We recently looked at getting pets for Christmas and we still can’t condone the practice, but if you really have to get a puppy this Christmas then please read the following guide on how to avoid the puppy farms.
Firstly forewarned is forearmed, by understanding what they are and how they operate you ill have a better chance of avoiding this horrible trade. Therefore get ready to know thy enemy.
- Know thine Enemy – Puppy farms or Puppy Mills have one thing on the agenda. Making as much money as possible. Because of this factor they don’t care about the welfare of the dogs which costs money. Puppy farms keep dogs in terrible conditions in cramped spaces and feed them substandard foods if they feed them at all.
- Reputation is everything – If you know nothing about the breeder, use the internet yo find out all you can. Responsible breeders will have good reputations to uphold and will likely have testimonials on their websites or social media. If you can’t find anything or worse yet you see poor reviews AVOID at all costs.
- Location Location Location -Upon arriving you should be able to work out if you are at a puppy farm. Are there lots of Outbuildings are they lots of dogs barking are the pups kept caged.
- Mommy – Ask to see the mother. Any decent breeder will have the mother nearby and should be only to happy to let you see if she’s a happy wee healthy thing,
- Pedigrees without papers. – We’re not being snobby, but a kennel club owner is less likely to be a farmer, although there are of course exceptions to very rule.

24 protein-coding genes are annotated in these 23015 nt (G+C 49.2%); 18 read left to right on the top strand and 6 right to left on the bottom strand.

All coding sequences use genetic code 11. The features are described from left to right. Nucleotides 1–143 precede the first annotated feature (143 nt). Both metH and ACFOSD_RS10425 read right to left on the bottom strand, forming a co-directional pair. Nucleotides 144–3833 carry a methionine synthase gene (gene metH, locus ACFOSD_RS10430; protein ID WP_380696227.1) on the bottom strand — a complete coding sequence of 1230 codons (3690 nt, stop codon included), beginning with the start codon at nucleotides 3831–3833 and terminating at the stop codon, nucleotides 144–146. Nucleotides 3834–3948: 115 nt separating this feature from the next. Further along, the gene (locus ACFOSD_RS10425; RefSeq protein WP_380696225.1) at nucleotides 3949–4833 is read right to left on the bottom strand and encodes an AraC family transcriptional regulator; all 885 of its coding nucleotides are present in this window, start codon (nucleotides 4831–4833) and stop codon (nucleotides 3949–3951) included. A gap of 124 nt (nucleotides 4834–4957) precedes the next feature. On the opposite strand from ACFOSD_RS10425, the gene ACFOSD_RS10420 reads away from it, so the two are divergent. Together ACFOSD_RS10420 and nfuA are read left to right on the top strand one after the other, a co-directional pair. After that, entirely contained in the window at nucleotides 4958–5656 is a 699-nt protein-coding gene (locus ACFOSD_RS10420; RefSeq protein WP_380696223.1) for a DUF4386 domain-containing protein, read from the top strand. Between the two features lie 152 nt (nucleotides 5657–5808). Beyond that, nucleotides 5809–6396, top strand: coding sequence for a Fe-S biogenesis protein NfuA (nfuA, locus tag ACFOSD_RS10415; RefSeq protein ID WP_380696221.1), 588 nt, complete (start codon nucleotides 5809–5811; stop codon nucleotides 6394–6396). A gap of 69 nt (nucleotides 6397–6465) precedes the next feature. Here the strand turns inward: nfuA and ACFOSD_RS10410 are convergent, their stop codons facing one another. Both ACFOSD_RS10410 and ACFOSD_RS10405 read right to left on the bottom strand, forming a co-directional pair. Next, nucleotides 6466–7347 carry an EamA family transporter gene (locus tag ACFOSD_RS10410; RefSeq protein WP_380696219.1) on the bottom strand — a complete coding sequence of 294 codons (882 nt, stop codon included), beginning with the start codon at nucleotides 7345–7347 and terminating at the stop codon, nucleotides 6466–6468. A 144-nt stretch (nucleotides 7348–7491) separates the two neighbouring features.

- Apathy – Do you get the impression they can’t wait to see the back of you? Dog lovers are usually friendly sorts and more importantly, if you’re there to offer a home to one of their dog’s beloved offspring they are probably going to want to know a bit about you.
- Research – You’ll probably have done your own digging if you’re looking into getting a dog. If you suspect the breeders are light on their facts about their pups and their breed, it could b a big indicator.
- Conditions – Are the puppies being looked after? If you feel that the litter is being neglected then leave by the nearest exit and don’t forget to report them to the authorities too.
- Isolation – Are the pups on their own, or is the breeder bringing them out one by one? A happy little puppy pack will be a mass of noses and tails wriggling and squeaking like there’s no tomorrow, be very wary of breeder that separates the pack.
- Choice – A reputable breeder will have one litter at a time, be cautious of anyone who can miraculously pull a different breed out of a hat.